Graduate Student Shares Marsh Shoreline Erosion Data

Giovanna McClenachan, a Doctoral candidate supervised by Dr. Eugene Turner at Louisiana State University, gained first-hand experience managing data through her research studying the effects of oil on shoreline erosion in Louisiana marshes. McClenanchan’s work is part of the Gulf of Mexico Research Initiative (GoMRI) funded Coastal Waters Consortium larger project investigating marsh processes and health.

From 2010 to 2012 she collected and organized field data on soil strength, percent vegetation cover, and marsh edge overhang in Bay Batiste, LA. This dataset has generated one peer reviewed publication, Effects of oil on the rate and trajectory of Louisiana marsh shoreline erosion, published in Environmental Research Letters in 2013. Additionally, data collected from this project have been shared through the Gulf of Mexico Research Initiative Information & Data Cooperative (GRIIDC) and can be found online at: Below she provides a graduate student’s perspective on data management and sharing.

GRIIDC: As a graduate student, what is the most challenging issue you face when organizing and managing your data? How do you overcome or address this issue?

McClenachan: One of the bigger challenges in managing the shoreline erosion data is making sure the data collected in the field are accurately translated into data that can be used for analysis. Many data collected in the field are not in a form that is usable to anyone. Calculations of erosion, soil strength, etc. must be done prior to looking for trends and running statistical analysis. It can be tricky ensuring all the numbers are accurately updated in one datasheet. Keeping these separate spreadsheets updated and accurate before compiling are key to avoiding any errors.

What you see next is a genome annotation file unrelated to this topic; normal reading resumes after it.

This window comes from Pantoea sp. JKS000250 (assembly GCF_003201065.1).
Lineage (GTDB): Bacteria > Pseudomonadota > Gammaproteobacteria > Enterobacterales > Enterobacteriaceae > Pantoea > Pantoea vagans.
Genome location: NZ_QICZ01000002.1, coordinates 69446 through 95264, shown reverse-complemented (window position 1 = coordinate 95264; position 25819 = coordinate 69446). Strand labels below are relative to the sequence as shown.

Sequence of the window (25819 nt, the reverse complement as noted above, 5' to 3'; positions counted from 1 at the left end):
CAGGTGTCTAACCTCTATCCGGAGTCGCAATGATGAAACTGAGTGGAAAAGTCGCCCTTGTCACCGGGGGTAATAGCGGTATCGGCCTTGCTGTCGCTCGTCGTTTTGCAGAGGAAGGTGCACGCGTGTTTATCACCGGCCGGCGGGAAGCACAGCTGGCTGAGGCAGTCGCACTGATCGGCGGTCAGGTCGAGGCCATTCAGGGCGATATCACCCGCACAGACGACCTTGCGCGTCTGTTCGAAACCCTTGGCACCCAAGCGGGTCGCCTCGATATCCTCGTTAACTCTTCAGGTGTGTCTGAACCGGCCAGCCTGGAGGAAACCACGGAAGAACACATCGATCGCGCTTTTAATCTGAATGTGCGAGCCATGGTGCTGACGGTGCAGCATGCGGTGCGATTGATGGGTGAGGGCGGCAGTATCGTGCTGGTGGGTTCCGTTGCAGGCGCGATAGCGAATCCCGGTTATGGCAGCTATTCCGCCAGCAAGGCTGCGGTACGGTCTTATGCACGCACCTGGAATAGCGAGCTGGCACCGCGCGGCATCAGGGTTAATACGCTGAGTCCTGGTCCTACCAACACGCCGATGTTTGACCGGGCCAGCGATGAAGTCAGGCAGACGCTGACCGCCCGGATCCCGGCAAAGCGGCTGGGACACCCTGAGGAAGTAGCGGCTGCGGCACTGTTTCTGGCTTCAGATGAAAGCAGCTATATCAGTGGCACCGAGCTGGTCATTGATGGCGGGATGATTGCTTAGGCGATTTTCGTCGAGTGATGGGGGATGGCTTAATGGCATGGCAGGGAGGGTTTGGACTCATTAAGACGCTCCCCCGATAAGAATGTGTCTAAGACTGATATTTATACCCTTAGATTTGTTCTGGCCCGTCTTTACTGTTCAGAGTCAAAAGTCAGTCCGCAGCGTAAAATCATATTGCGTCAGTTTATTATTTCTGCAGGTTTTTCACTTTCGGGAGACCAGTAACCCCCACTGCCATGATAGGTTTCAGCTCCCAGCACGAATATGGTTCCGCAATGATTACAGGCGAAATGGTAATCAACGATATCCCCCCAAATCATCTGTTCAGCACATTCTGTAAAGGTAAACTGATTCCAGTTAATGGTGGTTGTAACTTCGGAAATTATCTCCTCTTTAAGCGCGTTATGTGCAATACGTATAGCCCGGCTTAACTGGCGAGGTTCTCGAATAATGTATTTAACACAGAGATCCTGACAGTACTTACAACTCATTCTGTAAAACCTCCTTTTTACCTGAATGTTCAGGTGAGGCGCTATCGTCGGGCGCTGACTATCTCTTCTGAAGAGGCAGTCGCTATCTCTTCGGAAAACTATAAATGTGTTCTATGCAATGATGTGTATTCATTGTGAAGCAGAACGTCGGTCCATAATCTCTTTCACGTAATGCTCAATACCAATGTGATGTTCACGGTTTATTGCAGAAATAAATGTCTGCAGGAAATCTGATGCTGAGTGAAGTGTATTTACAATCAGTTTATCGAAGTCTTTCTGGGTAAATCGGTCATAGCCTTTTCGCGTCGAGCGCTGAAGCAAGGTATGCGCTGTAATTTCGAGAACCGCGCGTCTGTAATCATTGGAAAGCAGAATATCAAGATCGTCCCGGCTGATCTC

GRIIDC: Do you have any data management tips for other graduate students?

McClenachan: Find a system that works for you and stick with it. Constantly switching how you manage your data will lead to confusion when trying to explain how you calculated each column to someone who has not seen the dataset before. Keep notes! What seems intuitive now will not when you’re asked about it a year from now.

GRIIDC: How do you think other researchers, policy makers, or others could use the data you have made publicly available?

McClenachan: This dataset contains long-term data on erosion and other soil properties taken at small time intervals and is probably one of the more extensive datasets after the oil spill on marsh erosion. However, it is restricted to a small geographic area. I would hope that other researchers would be able to use my data to increase the knowledge of coastal erosion across the entire Louisiana coast. Many small datasets combined can become a very powerful tool

This research was made possible in part by a grant from BP/The Gulf of Mexico Research Initiative (GoMRI) to the Coastal Waters Consortium (CWC). The GoMRI is a 10-year independent research program established to study the effect, and potential associated impact, of hydrocarbon releases on the environment and public health, as well as to develop improved spill mitigation, oil detection, characterization, and remediation technologies. An independent and academic 20-member Research Board makes the funding and research direction decisions to ensure the intellectual quality, effectiveness and academic independence of the GoMRI research. All research data, findings and publications will be made publicly available. The program was established through a $500 million financial commitment from BP. For more information visit